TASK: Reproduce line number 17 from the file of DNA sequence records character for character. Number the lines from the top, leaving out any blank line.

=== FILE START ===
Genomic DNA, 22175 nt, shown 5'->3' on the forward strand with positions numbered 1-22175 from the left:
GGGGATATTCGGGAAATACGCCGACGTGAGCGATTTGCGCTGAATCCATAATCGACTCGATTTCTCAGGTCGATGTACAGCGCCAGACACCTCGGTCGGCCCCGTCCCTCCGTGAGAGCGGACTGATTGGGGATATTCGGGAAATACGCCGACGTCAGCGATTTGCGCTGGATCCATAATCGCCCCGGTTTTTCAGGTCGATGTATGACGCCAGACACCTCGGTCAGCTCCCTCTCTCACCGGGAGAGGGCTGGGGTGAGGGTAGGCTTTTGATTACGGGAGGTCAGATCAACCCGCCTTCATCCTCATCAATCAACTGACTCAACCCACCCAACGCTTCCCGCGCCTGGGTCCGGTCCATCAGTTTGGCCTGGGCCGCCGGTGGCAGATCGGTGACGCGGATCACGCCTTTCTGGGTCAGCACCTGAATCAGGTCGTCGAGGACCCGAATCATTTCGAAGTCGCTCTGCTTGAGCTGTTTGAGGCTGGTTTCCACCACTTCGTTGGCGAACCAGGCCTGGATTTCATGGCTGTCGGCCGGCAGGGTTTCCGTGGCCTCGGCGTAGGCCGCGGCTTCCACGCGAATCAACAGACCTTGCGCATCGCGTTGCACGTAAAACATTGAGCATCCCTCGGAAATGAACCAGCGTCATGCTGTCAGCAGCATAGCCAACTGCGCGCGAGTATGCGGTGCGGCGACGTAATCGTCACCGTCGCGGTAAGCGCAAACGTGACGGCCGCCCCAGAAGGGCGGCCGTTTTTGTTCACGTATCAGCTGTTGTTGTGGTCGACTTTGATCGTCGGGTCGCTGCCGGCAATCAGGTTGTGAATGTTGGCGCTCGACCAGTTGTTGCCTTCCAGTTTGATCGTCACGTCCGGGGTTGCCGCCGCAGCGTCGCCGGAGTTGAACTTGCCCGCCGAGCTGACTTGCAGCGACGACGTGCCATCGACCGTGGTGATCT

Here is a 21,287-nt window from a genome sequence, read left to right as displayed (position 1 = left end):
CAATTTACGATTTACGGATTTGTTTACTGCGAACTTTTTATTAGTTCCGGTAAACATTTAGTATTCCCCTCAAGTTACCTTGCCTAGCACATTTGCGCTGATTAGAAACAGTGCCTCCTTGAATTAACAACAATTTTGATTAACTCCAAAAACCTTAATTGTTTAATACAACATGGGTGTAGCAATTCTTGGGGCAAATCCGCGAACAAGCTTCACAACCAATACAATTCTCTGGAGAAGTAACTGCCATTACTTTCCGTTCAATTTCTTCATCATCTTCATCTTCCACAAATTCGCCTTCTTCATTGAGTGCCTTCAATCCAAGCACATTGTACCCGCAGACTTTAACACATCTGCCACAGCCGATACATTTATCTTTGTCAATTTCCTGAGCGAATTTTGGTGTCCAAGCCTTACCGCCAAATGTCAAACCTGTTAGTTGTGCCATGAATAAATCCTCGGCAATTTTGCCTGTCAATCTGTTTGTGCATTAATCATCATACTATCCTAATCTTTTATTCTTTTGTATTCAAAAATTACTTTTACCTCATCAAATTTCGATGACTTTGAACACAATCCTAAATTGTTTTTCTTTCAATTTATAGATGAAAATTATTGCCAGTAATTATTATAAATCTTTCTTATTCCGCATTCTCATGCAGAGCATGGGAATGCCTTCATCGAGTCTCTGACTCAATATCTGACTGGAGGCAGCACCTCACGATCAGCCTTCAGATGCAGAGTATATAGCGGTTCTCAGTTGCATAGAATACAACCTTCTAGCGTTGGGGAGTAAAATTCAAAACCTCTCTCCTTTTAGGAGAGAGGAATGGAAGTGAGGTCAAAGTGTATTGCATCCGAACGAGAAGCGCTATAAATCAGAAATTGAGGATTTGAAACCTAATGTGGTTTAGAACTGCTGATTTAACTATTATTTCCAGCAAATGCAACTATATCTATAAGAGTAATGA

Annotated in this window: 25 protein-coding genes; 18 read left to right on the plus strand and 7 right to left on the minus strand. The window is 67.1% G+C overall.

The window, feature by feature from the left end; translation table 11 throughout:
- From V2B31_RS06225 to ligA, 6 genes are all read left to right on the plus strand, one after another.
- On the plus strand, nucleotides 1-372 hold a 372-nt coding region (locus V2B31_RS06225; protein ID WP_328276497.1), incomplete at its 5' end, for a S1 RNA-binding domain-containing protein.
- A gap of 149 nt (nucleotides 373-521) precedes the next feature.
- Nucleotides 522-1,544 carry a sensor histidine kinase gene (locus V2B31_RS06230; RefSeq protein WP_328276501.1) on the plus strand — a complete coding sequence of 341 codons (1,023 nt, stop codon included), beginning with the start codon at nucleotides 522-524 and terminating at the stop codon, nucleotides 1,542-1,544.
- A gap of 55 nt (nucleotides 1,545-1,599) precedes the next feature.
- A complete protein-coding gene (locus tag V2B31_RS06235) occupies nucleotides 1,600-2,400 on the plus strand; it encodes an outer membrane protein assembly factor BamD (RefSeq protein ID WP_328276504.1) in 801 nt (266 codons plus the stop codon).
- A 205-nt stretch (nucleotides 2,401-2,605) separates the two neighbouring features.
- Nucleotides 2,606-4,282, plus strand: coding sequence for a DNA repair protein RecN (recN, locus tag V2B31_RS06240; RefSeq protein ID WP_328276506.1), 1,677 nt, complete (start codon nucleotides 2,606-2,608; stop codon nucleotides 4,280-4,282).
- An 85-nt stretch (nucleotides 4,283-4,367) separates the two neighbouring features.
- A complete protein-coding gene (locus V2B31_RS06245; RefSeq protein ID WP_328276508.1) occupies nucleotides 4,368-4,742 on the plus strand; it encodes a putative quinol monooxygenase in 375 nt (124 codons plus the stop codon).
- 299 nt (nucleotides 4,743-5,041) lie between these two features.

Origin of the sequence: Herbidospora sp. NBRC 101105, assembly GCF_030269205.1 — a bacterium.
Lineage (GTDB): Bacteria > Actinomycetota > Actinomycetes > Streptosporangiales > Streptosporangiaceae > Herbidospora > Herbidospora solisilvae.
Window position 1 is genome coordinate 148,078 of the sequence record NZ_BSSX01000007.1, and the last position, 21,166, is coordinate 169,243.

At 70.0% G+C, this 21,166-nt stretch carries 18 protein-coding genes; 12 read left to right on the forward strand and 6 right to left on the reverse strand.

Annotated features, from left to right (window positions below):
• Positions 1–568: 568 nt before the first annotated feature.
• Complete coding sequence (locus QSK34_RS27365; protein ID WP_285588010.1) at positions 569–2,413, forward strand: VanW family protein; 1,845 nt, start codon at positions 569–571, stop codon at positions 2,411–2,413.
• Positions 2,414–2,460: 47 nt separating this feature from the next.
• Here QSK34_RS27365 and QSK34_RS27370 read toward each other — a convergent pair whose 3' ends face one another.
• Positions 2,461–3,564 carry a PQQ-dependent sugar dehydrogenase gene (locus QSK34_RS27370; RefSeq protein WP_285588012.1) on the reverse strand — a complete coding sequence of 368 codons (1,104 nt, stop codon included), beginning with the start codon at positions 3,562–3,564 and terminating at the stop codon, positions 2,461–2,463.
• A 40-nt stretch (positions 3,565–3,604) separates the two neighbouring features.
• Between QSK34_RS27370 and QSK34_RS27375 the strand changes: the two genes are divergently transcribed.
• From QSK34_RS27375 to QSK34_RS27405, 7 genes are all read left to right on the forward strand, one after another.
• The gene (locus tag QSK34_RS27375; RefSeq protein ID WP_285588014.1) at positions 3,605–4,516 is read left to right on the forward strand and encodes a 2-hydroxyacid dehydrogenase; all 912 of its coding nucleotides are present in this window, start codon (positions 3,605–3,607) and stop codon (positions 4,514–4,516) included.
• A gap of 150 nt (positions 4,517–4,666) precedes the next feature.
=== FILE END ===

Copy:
- 299 nt (nucleotides 4,743-5,041) lie between these two features.